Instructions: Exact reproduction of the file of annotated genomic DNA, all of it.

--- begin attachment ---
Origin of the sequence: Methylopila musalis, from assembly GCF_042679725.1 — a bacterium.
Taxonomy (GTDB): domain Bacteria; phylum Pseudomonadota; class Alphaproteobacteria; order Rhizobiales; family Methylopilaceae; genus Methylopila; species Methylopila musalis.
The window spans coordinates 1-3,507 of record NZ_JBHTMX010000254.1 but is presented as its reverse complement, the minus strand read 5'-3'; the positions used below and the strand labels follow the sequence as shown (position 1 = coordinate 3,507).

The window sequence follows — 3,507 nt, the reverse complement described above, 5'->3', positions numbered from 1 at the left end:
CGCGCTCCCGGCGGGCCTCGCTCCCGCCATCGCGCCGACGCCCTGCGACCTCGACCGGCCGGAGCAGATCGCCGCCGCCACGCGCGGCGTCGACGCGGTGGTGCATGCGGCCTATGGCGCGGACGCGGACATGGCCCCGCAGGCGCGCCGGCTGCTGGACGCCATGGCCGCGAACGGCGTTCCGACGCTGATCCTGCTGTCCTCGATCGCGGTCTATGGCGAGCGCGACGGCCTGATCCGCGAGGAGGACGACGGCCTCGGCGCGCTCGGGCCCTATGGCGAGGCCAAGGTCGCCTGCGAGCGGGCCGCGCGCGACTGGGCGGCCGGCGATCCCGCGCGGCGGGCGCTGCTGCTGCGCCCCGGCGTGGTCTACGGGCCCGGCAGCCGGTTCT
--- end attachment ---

Origin of the sequence: Methylopila musalis, from assembly GCF_042679725.1 — a bacterium.
Taxonomy (GTDB): domain Bacteria; phylum Pseudomonadota; class Alphaproteobacteria; order Rhizobiales; family Methylopilaceae; genus Methylopila; species Methylopila musalis.
The window spans coordinates 1-3,507 of record NZ_JBHTMX010000254.1 but is presented as its reverse complement, the minus strand read 5'-3'; the positions used below and the strand labels follow the sequence as shown (position 1 = coordinate 3,507).

The window sequence follows — 3,507 nt, the reverse complement described above, 5'->3', positions numbered from 1 at the left end:
CGCGCTCCCGGCGGGCCTCGCTCCCGCCATCGCGCCGACGCCCTGCGACCTCGACCGGCCGGAGCAGATCGCCGCCGCCACGCGCGGCGTCGACGCGGTGGTGCATGCGGCCTATGGCGCGGACGCGGACATGGCCCCGCAGGCGCGCCGGCTGCTGGACGCCATGGCCGCGAACGGCGTTCCGACGCTGATCCTGCTGTCCTCGATCGCGGTCTATGGCGAGCGCGACGGCCTGATCCGCGAGGAGGACGACGGCCTCGGCGCGCTCGGGCCCTATGGCGAGGCCAAGGTCGCCTGCGAGCGGGCCGCGCGCGACTGGGCGGCCGGCGATCCCGCGCGGCGGGCGCTGCTGCTGCGCCCCGGCGTGGTCTACGGGCCCGGCAGCCGGTTCT